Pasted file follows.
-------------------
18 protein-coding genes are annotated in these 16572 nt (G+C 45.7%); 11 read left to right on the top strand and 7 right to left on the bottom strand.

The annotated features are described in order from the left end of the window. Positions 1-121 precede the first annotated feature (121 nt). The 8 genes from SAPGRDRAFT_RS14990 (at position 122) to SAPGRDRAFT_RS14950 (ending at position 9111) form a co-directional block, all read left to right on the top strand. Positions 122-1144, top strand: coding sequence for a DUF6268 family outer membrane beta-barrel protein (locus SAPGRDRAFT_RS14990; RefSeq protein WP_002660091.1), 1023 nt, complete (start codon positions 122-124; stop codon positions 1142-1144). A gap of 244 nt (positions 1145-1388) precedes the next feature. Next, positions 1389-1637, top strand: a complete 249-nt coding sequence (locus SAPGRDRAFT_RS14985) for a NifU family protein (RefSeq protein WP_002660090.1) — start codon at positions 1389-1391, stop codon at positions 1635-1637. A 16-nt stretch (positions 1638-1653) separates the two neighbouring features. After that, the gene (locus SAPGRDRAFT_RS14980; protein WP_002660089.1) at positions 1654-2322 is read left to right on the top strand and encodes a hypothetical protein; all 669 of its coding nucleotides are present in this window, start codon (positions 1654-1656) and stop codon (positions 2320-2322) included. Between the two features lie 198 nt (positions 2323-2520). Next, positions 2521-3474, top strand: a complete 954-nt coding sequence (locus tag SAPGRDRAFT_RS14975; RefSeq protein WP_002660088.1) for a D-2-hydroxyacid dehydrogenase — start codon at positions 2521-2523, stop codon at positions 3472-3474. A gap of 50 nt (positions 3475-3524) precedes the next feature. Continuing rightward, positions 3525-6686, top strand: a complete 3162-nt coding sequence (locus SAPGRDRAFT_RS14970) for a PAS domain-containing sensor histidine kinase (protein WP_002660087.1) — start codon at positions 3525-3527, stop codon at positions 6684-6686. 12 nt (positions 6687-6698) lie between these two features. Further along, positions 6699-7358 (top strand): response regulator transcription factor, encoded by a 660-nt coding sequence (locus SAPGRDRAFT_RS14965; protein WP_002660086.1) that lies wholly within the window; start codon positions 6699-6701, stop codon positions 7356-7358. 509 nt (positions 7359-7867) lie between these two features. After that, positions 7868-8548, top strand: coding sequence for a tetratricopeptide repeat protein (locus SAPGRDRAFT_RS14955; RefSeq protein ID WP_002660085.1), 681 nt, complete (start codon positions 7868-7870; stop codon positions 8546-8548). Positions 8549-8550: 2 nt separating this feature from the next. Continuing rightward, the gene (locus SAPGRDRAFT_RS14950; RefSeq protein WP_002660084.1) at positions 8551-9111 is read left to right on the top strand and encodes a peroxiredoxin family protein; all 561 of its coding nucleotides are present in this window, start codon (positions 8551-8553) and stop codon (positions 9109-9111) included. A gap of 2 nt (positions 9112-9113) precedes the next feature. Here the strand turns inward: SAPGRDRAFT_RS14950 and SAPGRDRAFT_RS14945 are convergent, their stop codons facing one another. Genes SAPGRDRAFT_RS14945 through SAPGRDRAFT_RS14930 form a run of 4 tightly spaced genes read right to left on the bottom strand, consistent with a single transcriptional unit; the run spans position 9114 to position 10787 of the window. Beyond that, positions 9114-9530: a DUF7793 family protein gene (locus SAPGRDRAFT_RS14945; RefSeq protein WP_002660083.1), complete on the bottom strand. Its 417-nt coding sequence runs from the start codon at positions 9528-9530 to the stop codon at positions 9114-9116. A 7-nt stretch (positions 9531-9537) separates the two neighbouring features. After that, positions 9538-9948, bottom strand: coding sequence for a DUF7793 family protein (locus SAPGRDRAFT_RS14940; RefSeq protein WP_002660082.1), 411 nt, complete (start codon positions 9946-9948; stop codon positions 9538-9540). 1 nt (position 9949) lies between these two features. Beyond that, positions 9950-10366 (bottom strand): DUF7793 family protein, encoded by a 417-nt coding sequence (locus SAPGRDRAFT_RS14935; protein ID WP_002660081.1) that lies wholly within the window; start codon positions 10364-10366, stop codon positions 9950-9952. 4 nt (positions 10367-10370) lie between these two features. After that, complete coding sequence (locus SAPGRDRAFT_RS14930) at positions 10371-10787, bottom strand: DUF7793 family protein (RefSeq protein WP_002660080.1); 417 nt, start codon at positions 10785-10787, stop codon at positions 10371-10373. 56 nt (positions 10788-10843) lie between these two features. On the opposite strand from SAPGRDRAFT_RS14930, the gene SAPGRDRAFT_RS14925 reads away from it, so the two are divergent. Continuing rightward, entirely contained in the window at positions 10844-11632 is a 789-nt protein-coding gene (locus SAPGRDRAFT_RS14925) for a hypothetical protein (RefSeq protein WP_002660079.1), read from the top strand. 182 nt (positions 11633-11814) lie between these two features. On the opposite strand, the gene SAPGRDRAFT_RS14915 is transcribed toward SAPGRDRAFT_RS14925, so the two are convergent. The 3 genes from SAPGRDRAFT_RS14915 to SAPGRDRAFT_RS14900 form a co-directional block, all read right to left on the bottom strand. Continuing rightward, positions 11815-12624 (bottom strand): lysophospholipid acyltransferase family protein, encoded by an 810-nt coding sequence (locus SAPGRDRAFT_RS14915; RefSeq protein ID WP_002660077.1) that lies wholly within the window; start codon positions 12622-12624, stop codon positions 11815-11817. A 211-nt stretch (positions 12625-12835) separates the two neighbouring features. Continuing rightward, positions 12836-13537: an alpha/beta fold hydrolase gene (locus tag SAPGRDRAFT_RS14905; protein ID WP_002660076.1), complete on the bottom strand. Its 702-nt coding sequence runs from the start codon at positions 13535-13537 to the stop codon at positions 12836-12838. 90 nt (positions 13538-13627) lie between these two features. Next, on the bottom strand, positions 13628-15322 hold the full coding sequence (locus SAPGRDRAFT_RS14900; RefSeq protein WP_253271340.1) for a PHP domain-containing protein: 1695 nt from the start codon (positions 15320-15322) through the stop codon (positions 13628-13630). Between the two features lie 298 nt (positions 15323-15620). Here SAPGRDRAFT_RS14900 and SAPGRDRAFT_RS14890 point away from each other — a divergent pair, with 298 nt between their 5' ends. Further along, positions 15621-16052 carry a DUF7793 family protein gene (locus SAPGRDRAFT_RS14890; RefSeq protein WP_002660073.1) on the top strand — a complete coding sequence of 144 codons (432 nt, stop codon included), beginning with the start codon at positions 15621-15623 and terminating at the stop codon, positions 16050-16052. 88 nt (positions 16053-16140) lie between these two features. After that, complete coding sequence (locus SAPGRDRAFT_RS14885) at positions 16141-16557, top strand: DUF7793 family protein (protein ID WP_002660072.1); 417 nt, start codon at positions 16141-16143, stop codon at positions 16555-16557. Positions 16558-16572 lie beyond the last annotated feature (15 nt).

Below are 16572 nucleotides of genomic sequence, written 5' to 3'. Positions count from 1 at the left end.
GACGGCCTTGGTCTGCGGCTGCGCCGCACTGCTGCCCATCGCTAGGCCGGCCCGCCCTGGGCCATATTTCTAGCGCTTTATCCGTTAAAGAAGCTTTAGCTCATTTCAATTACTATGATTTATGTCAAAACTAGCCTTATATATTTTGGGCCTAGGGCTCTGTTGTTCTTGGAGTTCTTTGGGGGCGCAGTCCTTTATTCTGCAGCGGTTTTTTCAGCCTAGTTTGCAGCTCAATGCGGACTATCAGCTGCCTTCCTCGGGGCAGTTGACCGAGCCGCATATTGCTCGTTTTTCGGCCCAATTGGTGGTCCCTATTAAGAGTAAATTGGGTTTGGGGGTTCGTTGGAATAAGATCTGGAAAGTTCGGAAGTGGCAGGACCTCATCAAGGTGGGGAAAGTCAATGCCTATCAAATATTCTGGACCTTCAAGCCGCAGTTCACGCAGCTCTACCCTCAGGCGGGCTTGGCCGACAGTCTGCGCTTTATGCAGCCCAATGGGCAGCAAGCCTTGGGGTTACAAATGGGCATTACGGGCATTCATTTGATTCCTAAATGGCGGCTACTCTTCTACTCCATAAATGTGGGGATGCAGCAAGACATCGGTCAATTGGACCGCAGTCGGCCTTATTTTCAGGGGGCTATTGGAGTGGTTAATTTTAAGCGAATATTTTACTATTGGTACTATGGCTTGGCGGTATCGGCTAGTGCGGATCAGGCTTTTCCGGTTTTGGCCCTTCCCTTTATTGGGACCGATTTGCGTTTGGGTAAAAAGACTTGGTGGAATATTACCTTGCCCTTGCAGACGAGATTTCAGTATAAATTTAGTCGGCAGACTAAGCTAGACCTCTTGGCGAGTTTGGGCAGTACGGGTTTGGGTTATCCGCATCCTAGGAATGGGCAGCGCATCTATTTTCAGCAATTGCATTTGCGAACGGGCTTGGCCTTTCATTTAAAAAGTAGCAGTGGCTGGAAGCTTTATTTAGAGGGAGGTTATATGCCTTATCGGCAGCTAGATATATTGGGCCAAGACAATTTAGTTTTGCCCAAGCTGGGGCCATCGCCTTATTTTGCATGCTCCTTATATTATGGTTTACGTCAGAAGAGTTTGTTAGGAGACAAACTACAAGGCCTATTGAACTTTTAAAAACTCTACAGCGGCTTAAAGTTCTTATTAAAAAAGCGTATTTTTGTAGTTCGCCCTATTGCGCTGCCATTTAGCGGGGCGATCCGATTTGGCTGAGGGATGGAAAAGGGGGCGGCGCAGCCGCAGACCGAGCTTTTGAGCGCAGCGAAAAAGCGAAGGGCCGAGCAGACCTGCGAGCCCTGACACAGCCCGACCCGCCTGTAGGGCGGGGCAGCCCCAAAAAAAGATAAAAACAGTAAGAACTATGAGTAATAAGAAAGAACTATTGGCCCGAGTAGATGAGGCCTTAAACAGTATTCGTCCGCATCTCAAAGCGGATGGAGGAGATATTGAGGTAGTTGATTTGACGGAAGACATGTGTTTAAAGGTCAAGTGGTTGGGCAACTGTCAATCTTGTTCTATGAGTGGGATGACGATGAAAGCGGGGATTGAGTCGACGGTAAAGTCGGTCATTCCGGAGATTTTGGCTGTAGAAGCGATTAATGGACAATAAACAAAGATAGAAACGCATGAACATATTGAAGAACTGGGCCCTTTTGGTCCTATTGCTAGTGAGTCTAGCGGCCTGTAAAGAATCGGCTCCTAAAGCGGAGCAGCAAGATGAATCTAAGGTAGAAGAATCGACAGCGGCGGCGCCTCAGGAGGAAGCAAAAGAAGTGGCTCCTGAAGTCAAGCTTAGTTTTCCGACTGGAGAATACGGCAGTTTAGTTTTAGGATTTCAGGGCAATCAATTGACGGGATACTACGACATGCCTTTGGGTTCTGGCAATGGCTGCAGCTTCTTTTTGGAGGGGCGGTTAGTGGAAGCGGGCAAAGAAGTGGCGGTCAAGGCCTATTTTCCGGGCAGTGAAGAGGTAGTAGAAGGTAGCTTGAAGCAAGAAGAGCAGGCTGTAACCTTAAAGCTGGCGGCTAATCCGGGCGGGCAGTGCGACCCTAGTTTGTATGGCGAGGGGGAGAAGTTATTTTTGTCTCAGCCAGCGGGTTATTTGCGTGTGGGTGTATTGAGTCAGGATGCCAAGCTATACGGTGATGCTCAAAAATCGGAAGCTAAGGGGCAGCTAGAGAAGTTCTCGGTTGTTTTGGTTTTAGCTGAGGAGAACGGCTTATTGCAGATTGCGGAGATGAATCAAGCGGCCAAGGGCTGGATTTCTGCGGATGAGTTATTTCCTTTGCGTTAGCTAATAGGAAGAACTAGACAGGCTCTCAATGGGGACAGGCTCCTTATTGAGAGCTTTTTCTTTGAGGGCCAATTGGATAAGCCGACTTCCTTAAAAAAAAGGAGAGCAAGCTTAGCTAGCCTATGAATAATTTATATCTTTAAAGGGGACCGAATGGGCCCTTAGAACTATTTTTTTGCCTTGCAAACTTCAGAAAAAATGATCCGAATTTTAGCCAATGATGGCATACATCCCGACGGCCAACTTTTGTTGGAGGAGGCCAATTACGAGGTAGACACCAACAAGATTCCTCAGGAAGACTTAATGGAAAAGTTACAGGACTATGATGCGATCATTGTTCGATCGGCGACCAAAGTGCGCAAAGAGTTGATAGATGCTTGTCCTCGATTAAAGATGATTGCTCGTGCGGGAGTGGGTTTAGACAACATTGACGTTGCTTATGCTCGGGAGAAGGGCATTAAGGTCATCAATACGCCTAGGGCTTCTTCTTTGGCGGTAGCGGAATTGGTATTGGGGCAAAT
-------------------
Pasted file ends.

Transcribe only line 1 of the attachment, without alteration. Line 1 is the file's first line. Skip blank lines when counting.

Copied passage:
18 protein-coding genes are annotated in these 16572 nt (G+C 45.7%); 11 read left to right on the top strand and 7 right to left on the bottom strand.